Our Shared Sector: Your Evaluations May Be Biased. Here’s What You Can Do About It.

by YW Boston

MNNYWBostonSharedSector_JanEvaluations-min

Nonprofits are increasingly interested in measuring their diversity, equity, and inclusion efforts to determine whether these are actually effecting change. Whether you are evaluating efforts within your office or your community, evaluations are important tools for measuring progress. They are a valuable tool that will inform any adjustments, should you need to course correct. Yet bias often shows up in evaluations, just like it can show up elsewhere. This unaddressed bias can jeopardize the success of your DE&I efforts.

YW Boston has focused on developing evaluation tools that allow us to effectively measure individual and organizational readiness for D&I work, as well as tracking progress and areas of improvement. Here are some tips to help you identify and disrupt bias in your DE&I evaluations.

  1. Acknowledge that bias is always present and address it accordingly

The first steps towards addressing any challenge involves acknowledging the problem at hand and exploring possible root causes. People are biased, and as biased individuals, we can reproduce our biases in everything from self-assessment and decision making, to the tools and technology that we use. Prejudice and racism are institutionalized, so it is important to recognize that bias will be present within data—such as demographic data—and processes, regardless of where and how data was collected. Try pushing beyond quantitative data as it does not always tell the full story. Your quantitative and qualitative data may be communicating differently, so it’s important to gather more perspectives in order to gain deeper meaning. One common hurdle in evaluations is the inability to disaggregate. Disaggregation is critical to identifying singular data on specific identities such as race, gender identity, class, abilities, as well as intersections of identities.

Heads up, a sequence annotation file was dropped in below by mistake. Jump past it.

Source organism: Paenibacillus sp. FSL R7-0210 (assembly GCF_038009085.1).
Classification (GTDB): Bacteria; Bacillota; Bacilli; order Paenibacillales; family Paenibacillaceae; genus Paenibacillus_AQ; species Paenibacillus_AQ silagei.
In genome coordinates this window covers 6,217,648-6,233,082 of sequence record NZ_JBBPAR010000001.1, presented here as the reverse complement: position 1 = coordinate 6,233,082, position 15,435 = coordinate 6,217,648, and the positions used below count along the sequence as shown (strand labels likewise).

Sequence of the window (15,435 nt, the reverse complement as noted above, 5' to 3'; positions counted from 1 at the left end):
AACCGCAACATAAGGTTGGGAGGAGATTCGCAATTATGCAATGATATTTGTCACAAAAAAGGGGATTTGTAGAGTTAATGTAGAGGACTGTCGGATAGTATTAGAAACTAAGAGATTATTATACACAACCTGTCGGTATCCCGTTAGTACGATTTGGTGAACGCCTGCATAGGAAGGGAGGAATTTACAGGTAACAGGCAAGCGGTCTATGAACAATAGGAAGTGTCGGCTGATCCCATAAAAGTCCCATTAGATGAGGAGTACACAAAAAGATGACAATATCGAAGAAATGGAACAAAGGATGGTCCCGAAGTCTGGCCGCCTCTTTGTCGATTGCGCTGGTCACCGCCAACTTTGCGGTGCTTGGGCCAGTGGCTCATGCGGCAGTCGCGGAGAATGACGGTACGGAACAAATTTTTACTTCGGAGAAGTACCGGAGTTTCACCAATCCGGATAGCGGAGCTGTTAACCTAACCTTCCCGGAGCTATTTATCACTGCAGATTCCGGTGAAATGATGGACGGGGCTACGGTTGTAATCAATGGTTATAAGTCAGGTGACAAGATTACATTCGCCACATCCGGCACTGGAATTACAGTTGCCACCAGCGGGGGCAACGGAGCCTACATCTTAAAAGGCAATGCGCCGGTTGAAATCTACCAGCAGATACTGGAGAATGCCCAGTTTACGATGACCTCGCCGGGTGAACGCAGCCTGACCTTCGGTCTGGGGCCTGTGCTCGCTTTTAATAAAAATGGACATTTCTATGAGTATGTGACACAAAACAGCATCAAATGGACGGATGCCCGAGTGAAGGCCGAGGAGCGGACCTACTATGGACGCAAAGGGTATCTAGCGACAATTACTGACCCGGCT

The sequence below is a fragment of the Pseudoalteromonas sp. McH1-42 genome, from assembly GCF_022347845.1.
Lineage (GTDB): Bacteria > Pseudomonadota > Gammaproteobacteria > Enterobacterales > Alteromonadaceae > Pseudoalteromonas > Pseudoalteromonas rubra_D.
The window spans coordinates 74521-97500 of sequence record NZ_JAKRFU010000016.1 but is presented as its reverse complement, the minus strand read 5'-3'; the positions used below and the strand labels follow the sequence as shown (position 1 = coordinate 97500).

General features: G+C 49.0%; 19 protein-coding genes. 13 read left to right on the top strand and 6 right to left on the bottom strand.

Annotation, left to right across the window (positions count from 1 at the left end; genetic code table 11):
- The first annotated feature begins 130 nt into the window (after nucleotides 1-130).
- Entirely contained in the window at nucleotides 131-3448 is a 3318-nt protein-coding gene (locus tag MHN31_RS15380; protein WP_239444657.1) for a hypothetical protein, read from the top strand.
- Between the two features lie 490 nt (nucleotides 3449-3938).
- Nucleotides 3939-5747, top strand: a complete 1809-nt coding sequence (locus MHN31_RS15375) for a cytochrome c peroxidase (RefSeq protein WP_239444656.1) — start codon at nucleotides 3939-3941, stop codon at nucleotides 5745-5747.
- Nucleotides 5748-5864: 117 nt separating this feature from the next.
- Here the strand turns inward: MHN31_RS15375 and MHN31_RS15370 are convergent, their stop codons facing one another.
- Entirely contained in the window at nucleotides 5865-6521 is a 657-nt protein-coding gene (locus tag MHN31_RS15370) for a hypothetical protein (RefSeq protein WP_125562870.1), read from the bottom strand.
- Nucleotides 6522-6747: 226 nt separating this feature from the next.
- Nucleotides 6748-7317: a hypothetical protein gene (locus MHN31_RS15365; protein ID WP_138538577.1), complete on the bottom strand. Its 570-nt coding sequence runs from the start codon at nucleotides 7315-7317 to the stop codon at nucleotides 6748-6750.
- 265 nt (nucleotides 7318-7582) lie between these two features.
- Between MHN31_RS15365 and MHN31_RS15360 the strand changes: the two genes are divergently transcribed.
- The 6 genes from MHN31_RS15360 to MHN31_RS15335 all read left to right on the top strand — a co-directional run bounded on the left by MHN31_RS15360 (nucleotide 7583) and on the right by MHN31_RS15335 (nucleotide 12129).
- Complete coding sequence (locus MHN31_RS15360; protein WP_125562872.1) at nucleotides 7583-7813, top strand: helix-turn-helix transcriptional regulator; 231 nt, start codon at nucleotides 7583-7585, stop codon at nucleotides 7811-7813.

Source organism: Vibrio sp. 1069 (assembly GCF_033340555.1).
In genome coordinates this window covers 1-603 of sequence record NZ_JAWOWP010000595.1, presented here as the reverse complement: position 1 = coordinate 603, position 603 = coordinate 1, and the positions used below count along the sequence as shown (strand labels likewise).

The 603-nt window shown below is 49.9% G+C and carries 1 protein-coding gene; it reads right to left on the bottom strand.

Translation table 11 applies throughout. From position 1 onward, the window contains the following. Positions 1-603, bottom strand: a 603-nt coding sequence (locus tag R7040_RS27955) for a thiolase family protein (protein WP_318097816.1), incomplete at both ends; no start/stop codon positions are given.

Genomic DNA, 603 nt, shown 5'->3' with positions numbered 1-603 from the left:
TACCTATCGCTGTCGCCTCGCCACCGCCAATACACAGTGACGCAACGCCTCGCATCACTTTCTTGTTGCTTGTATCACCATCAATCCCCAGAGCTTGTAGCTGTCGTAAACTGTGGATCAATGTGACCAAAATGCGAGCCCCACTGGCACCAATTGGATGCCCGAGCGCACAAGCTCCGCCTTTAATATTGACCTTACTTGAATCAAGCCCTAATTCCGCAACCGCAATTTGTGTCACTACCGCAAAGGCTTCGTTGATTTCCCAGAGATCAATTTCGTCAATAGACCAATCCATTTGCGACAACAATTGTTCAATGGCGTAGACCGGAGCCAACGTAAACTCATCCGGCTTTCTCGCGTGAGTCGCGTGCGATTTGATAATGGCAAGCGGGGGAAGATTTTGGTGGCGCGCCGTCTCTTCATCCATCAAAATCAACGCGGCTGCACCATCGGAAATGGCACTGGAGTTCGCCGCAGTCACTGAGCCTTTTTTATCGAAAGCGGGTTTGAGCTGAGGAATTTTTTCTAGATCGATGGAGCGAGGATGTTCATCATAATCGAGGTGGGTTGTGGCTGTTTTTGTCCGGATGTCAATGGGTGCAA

1. Examine what is being measured

In the words of Marc Miringoff, “we measure what we value.” Our environments, experiences, and institutions will impact our ideas about what is important and what should be measured. Therefore, institutionalized bias, prejudice, and racism will impact choices about the data we gather, the findings we prioritize and the meaning we ascribe to them. One way to mitigate racism within evaluations is to examine who is performing them. Evaluators have a lot of power, so ask: Are your evaluators diverse? Do they have an understanding of power and privilege? What data collection methods are being prioritized? Is your default indicator a white male?

  1. Consider who determines outcomes

It’s equally important to consider who’s involved in the post-evaluation process. After assessments are complete, someone will interpret the data and decide how to move forward. Consider shifting power dynamics from institutions and “experts” to communities and individuals most affected by the research. Evaluators can ask themselves, “Who is not included?” Define your theory of change and what it would take to achieve your outcomes. Identify your timetables and gather input from those who will be involved in making them happen. Think about what a negative or positive outcome might mean and who will frame those results.

Nonprofits should prioritize an equity lens throughout the process, even after evaluations have concluded. Be intentional about how your share data and make sure participants know what is being measured and why.

About YW Boston 

As the first YWCA in the nation, YW Boston has been at the forefront of advancing equity for over 150 years. Through our DE&I services—InclusionBoston and LeadBoston—as well as our advocacy work and youth programming, we help individuals and organizations change policies, practices, attitudes, and behaviors with a goal of creating more inclusive environments where women, people of color, and especially women of color can succeed.